Visible signs of cracking, sinking, and leaning are the symptoms of a failing retaining wall, but what is the root cause for these unsightly blemishes and potentially dangerous malfunctions? Every wall has a lifespan and will eventually need to be replaced, but chances are that improper installment or maintenance issues are the cause for an early demise. Identifying the reason for a falling retaining wall in your residential landscape is important to repairing or replacing it.
Can’t Escape Gravity
The purpose of a retaining wall is to hold back large amounts of earth. Gravity is constantly pulling the wall down in classic battle between an immovable object and an unstoppable force. Who will win? Gravity eventually, but a well-built wall can at least last a lifetime. But when the proper construction methods are skipped, the wall will lean, bow, and split at the joints. An often forgot about feature of retaining walls is the step-back construction of the wall. The
step-back design counteracts the force of gravity. When done correctly, it should look like the wall is leaning into the slope, not away from it. A good example of this feature is the Hoover Dam.
Some other basic practices skipped during construction include using the correct mortar or adhesive, installing the necessary pins and geogrid for reinforcement, and most importantly using a material that is specifically designed for retaining walls. Some natural stone, prefabricated block, or other landscape materials simply don’t work well as retaining walls. Basics of a Block Retaining Wall
Water is the Enemy
Similar to most construction, water is the enemy for landscape projects. Water in the form of rainfall is incredibly powerful and can wreak havoc on a poorly built retaining wall. It can erode the wall, wash out the soil around it, and weaken points in the construction. Water will always take the path of least resistance, and when rainfall is not properly designed for, the path of least resistance will be over, under, behind, and even through a built wall. Think of the Grand Canyon and how much stone has eroded over the years to create that amazing landscape. The same effect can happen to retaining walls on a much smaller scale. However, when the amazing landscape is your yard and retaining wall, seeing it wash away is breathtaking for a completely different reason.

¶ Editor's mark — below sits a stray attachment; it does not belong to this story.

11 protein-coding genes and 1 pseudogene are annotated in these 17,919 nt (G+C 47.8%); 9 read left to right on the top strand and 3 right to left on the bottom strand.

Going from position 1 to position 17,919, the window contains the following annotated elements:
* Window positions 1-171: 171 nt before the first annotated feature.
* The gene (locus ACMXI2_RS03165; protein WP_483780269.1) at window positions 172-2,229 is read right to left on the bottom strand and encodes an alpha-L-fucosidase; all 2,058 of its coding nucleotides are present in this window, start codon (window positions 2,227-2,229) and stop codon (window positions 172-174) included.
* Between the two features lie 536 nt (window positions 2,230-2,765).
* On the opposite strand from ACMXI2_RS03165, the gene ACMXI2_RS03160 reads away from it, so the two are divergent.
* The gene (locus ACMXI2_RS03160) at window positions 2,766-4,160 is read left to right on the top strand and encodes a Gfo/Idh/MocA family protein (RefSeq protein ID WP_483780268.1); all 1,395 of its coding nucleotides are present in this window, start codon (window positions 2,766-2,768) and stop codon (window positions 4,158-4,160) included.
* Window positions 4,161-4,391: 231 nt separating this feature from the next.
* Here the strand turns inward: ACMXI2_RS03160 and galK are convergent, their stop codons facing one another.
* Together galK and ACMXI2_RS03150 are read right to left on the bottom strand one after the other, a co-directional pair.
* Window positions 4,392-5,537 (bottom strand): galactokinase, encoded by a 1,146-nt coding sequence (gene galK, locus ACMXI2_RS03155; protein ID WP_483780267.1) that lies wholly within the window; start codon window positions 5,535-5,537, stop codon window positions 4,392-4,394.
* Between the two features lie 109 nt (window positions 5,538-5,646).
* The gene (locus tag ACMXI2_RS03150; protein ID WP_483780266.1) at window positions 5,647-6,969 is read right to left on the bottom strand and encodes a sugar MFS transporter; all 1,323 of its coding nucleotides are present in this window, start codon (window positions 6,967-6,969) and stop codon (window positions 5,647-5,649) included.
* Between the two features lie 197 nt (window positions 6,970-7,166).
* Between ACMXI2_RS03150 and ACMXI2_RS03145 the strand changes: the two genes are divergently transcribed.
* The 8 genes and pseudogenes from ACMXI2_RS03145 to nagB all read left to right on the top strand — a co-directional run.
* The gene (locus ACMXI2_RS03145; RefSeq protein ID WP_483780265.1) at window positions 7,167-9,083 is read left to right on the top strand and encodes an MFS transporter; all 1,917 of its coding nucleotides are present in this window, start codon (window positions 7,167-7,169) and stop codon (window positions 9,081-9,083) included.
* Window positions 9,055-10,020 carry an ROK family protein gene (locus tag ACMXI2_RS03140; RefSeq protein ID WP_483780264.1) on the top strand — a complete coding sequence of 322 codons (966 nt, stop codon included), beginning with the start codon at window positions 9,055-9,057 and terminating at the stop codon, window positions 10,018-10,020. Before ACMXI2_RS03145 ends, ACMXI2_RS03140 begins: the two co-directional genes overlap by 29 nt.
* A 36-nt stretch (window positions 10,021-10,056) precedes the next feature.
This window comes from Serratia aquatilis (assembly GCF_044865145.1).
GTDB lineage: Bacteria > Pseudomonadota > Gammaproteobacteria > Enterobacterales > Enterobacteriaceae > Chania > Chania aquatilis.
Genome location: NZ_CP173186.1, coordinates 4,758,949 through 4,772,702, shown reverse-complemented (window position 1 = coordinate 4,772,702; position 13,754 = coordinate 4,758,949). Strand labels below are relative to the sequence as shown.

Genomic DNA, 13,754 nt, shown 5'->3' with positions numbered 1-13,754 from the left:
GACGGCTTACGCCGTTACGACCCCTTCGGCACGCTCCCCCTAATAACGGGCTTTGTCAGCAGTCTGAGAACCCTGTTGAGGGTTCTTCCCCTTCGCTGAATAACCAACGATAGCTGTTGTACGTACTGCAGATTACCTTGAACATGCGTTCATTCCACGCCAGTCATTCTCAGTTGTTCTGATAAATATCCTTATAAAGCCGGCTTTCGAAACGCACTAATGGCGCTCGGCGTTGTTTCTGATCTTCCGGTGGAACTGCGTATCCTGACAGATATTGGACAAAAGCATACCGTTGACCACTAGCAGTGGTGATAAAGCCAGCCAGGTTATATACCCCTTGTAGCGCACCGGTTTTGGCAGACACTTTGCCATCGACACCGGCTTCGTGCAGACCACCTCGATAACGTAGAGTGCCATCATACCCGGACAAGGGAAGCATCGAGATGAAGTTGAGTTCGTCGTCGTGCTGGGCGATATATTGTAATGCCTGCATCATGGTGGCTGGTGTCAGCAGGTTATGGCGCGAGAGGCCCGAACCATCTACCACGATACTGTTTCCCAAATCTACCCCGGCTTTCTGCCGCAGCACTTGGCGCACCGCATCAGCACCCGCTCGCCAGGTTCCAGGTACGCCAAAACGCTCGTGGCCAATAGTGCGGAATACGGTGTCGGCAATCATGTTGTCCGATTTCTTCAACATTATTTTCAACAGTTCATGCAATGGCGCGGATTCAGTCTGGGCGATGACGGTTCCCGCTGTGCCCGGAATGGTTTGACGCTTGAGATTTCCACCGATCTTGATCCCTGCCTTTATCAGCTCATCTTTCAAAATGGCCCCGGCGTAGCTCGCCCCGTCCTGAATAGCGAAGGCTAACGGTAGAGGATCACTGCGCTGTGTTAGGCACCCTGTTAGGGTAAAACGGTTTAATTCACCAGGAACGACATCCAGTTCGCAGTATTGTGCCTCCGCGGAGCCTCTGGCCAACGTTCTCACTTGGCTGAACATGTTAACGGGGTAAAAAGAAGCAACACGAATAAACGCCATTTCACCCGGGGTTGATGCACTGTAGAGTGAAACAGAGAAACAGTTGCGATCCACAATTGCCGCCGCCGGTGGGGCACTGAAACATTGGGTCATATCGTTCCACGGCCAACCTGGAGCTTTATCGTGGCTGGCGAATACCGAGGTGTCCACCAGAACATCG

The Leaning Tower of Pisa in Italy is the most famous structure built on a weak foundation. The depth below ground was far too shallow and the soils were unstable during its construction. A shallow base and thin footing below a retaining wall can have the exact same effect as the Leaning Tower of Pisa. Soils are constantly shifting, settling, and compacting. In colder climates like Minnesota, the ground will expand and push even more due to the freeze-thaw cycle. As more weight is put on a retaining wall, the soils underneath need to be extremely stable or else the wall will shift and sink too.
Retaining walls can be very expensive to build and repair. When they fail, the urgency to fix them is much higher than other landscape work in the yard. That’s why it is extremely important to inspect for signs of cracking, sinking, and leaning. Erosion and poor construction can all be factors to a prematurely failing wall. We highly recommend that if given the opportunity, to consult an experienced landscape company to build a retaining wall correctly from the start.
Read about the Keys to a Stable Retaining Wall to resolve these symptoms.